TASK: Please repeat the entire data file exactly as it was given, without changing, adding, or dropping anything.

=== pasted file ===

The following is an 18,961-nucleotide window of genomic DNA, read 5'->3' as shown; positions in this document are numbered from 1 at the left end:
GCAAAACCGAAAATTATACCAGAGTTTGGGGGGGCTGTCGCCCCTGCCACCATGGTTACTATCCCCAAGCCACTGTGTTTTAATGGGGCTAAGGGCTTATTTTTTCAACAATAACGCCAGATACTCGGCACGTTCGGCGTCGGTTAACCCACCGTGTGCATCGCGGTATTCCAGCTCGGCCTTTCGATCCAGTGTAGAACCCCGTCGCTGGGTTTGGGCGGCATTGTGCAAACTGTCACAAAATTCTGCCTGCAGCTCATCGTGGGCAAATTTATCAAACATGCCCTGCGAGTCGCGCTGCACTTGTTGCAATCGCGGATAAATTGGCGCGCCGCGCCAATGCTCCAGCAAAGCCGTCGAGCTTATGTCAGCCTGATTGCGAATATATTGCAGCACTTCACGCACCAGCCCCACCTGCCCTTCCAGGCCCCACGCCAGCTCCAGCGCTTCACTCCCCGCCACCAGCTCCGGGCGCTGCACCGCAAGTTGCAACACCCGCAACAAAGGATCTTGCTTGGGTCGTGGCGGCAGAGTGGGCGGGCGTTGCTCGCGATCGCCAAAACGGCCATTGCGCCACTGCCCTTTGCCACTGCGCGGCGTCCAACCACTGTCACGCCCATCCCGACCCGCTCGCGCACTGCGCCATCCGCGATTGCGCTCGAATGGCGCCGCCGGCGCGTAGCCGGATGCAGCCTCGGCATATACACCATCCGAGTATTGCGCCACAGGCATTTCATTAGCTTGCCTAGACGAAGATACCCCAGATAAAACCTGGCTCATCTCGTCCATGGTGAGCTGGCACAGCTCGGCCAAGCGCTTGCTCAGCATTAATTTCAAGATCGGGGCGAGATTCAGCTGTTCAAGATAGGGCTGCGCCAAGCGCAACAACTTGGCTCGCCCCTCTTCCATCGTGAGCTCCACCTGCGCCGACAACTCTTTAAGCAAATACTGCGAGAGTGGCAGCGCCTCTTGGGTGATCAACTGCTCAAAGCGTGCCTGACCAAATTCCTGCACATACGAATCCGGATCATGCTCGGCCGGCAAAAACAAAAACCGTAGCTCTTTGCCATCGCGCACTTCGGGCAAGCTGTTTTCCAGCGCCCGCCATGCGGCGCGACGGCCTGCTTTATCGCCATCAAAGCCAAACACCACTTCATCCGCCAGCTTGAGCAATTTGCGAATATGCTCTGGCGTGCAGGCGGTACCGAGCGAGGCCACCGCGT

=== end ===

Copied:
The following is an 18,961-nucleotide window of genomic DNA, read 5'->3' as shown; positions in this document are numbered from 1 at the left end:
GCAAAACCGAAAATTATACCAGAGTTTGGGGGGGCTGTCGCCCCTGCCACCATGGTTACTATCCCCAAGCCACTGTGTTTTAATGGGGCTAAGGGCTTATTTTTTCAACAATAACGCCAGATACTCGGCACGTTCGGCGTCGGTTAACCCACCGTGTGCATCGCGGTATTCCAGCTCGGCCTTTCGATCCAGTGTAGAACCCCGTCGCTGGGTTTGGGCGGCATTGTGCAAACTGTCACAAAATTCTGCCTGCAGCTCATCGTGGGCAAATTTATCAAACATGCCCTGCGAGTCGCGCTGCACTTGTTGCAATCGCGGATAAATTGGCGCGCCGCGCCAATGCTCCAGCAAAGCCGTCGAGCTTATGTCAGCCTGATTGCGAATATATTGCAGCACTTCACGCACCAGCCCCACCTGCCCTTCCAGGCCCCACGCCAGCTCCAGCGCTTCACTCCCCGCCACCAGCTCCGGGCGCTGCACCGCAAGTTGCAACACCCGCAACAAAGGATCTTGCTTGGGTCGTGGCGGCAGAGTGGGCGGGCGTTGCTCGCGATCGCCAAAACGGCCATTGCGCCACTGCCCTTTGCCACTGCGCGGCGTCCAACCACTGTCACGCCCATCCCGACCCGCTCGCGCACTGCGCCATCCGCGATTGCGCTCGAATGGCGCCGCCGGCGCGTAGCCGGATGCAGCCTCGGCATATACACCATCCGAGTATTGCGCCACAGGCATTTCATTAGCTTGCCTAGACGAAGATACCCCAGATAAAACCTGGCTCATCTCGTCCATGGTGAGCTGGCACAGCTCGGCCAAGCGCTTGCTCAGCATTAATTTCAAGATCGGGGCGAGATTCAGCTGTTCAAGATAGGGCTGCGCCAAGCGCAACAACTTGGCTCGCCCCTCTTCCATCGTGAGCTCCACCTGCGCCGACAACTCTTTAAGCAAATACTGCGAGAGTGGCAGCGCCTCTTGGGTGATCAACTGCTCAAAGCGTGCCTGACCAAATTCCTGCACATACGAATCCGGATCATGCTCGGCCGGCAAAAACAAAAACCGTAGCTCTTTGCCATCGCGCACTTCGGGCAAGCTGTTTTCCAGCGCCCGCCATGCGGCGCGACGGCCTGCTTTATCGCCATCAAAGCCAAACACCACTTCATCCGCCAGCTTGAGCAATTTGCGAATATGCTCTGGCGTGCAGGCGGTACCGAGCGAGGCCACCGCGT